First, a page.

#2 Comment By The Wet One On August 14, 2013 @ 2:11 pm

Oops. That should say #3 not #2.

#3 Comment By The Wet One On August 14, 2013 @ 2:16 pm

“Governments will become more and more hoary, fraudulent, and tyrannical, giving bombs instead of bread; death instead of freedom; violence instead of law.”

Somehow, I don’t think he’s all that familiar with governments of the past is he? Ours aren’t perfect (never have been, never will be), but on many of these measures, (all?) they’re a darned lot better than they used to be.

That “hoary” adjective doesn’t make sense either. Through the passage of time, governments necessarily get older. There’s no avoiding it. Unless he’s talking about a particular regime overstaying it’s welcome. In any event, the idea being expressed there isn’t terribly clear.

#4 Comment By k On August 14, 2013 @ 2:30 pm

I love this stuff, I think it must have been apparent for at least 100 years now, and I’m so fascinated to consider what religion or spirituality will be ascendant in the next swing of things. I do think there are many years left though before the rebalancing.

#5 Comment By EliteCommInc On August 14, 2013 @ 2:37 pm

“Suicide, mental disease, and crime will grow.””

Though here the evidence is pressing oin the opposite direction.

While I will hjave to ponder a bit — I was repeatedly having to nold back “aha’s”.

But it’s too soon for more than a bravo — nece rhetorical analytical model.

#6 Comment By Charles Cosimano On August 14, 2013 @ 3:27 pm

Never let sociologist talk about history. They always get it wrong. But then Michealangelo decorating razor blades (do the still make them?) would be an improvement.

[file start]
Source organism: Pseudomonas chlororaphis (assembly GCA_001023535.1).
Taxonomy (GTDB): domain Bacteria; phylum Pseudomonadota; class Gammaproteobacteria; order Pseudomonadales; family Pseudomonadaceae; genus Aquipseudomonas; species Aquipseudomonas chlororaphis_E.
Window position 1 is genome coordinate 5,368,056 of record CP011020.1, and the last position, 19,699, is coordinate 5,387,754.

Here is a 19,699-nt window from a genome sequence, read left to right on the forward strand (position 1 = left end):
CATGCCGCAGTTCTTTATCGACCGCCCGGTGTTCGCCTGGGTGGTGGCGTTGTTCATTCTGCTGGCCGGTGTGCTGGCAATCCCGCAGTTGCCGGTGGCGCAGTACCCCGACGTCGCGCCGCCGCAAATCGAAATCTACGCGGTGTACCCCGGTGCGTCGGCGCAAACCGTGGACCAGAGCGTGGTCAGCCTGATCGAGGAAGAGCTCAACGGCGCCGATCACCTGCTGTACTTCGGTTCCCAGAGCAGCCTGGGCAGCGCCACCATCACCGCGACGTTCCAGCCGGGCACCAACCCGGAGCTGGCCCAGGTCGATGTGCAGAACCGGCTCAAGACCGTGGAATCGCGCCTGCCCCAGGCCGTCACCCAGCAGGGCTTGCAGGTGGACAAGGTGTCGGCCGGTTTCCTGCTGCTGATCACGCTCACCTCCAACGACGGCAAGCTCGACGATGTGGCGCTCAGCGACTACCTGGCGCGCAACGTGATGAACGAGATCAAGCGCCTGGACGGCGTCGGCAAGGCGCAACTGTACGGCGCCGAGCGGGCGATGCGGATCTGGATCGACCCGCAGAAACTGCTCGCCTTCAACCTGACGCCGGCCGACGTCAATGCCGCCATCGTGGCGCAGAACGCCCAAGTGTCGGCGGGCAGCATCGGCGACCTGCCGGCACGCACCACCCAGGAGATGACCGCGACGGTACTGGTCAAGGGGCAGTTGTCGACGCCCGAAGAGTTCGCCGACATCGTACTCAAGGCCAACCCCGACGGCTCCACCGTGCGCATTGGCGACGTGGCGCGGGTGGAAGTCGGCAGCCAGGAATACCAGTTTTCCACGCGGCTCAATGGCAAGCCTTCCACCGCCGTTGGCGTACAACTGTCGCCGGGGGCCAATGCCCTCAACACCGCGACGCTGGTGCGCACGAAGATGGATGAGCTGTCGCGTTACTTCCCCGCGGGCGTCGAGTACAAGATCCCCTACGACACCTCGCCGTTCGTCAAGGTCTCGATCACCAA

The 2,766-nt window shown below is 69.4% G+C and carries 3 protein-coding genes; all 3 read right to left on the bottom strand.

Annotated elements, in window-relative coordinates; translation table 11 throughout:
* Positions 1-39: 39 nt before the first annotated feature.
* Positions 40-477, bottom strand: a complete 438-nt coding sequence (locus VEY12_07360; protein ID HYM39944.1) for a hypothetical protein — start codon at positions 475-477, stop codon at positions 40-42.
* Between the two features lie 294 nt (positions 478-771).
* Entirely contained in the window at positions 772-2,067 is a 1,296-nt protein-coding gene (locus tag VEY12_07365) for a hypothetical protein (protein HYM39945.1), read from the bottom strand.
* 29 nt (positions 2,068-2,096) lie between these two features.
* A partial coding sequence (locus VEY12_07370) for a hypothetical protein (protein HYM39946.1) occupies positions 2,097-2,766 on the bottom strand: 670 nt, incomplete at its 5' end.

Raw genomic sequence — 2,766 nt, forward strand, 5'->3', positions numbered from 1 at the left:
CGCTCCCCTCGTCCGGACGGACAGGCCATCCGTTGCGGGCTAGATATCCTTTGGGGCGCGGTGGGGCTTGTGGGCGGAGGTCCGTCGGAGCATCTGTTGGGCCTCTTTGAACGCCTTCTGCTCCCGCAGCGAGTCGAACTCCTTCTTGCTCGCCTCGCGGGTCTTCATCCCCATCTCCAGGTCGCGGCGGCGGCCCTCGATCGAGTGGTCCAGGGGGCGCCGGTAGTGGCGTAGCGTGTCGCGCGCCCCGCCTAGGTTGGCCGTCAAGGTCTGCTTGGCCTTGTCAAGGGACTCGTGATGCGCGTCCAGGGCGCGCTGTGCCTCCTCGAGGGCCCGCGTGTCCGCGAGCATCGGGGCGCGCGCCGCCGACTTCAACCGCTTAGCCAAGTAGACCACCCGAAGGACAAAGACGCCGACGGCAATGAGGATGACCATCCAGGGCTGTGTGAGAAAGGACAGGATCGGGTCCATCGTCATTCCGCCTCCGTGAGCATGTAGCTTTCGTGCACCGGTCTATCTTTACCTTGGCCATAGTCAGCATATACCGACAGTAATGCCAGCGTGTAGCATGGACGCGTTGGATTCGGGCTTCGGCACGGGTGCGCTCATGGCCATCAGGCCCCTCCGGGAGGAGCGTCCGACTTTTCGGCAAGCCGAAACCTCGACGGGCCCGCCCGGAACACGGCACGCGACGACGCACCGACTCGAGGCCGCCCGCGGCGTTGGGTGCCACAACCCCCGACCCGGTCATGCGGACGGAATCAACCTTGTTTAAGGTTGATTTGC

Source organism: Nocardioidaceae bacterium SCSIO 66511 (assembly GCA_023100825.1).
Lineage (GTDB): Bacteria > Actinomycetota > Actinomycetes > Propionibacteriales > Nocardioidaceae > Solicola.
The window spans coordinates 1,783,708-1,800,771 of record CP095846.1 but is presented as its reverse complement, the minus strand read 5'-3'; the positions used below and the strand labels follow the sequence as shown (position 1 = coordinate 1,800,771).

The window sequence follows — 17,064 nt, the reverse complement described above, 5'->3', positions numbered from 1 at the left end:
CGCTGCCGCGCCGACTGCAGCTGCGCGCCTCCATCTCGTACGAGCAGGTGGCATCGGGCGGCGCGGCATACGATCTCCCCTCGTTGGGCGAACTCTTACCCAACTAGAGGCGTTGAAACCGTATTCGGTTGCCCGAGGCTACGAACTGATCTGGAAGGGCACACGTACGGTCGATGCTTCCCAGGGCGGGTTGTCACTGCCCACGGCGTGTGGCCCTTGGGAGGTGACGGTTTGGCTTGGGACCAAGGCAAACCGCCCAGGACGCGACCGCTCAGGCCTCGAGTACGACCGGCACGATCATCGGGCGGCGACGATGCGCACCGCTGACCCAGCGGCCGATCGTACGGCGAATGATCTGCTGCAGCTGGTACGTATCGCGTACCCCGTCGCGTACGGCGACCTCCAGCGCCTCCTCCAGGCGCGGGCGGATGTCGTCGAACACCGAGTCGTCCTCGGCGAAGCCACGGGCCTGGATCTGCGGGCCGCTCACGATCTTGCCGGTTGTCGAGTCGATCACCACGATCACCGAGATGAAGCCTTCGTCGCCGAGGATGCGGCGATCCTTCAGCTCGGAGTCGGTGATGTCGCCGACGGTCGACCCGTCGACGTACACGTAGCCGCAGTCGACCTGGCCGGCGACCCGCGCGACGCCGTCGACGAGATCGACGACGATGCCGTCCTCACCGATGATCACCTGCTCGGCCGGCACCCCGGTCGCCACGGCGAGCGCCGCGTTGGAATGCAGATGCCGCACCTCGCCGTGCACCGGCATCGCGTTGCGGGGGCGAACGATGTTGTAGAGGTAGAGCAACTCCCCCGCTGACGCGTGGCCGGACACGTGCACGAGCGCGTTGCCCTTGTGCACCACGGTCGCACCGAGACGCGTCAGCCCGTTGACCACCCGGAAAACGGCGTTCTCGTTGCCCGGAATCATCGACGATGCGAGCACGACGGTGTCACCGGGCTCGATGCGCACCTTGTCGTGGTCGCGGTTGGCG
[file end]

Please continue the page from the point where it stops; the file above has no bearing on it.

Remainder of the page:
#7 Comment By Erin Manning On August 14, 2013 @ 3:27 pm

Oh, gosh, Rod, you’re probably not going to believe this, but after your posts yesterday I was thinking this morning about Sorokin and how we’ve entered into one of his hallmarks for the decline of the sensate age.

Briefly (’cause I’ve got to get to Mass this evening–vigil for the Assumption), the marker I noticed is the decay of the empirical basis for the temporary cohesion of a sensate age, and the implications of post-empiricism for those of us who are not empiricists (that is, we believe in transcendent reality, the soul, God, the eternal verities, etc.). For example: the empiricist can say, “There is no real, observable difference between a cohabitating monogamish couple and a faithful monogamous married couple,” and depending on what he means by “real” or “observable” his hypothesis may or may not be in conflict with something a Christian might think–that is, if by “real” or “observable” he means to point to data points about duration of relationship, self-described levels of happiness, presence or absence of stability within the relationship, etc. then it all comes down to whether the data supports his theory or not. However, when the empiricist says, “The marriage of two men or two women is exactly equal to the marriage of one man and one woman,” he is no longer speaking empirically, but philosophically, and his philosophical basis for that statement is something that serious Christians must reject. And when the empiricist says, “That biologically male person is actually–as in really–a woman,” he has moved beyond both empiricism and philosophy to a position of wishing to create and establish his own criteria for reality which conflicts deeply not only with Christian thought and ideas but with observable, empirical reality itself: because the man is not a woman, however much his subjective experiences cause him to wish and even believe that is the case.

I haven’t finished fleshing this out, but it seems to me that the abandonment of empiricism as the standard of the sensate age is not only a strong harbinger of the end of that age, but a prelude to the kinds of persecution you allude to in the “Seems like old times” post from earlier today. This is not because empiricism is the preferred standard on which a culture ought to rise so much as it is that the abandonment of empiricism leads to an age in which the strongest AND least rational people impose their version of reality upon the masses, by force and violence if necessary (and it usually is).

#8 Comment By Noah172 On August 14, 2013 @ 5:01 pm

When I first glanced at this post, I thought for a second that was titled “Sorkin and the Twilight of the Senate,” with a following insta-thought that it would be about The West Wing and television’s distortion of the workings of Washington.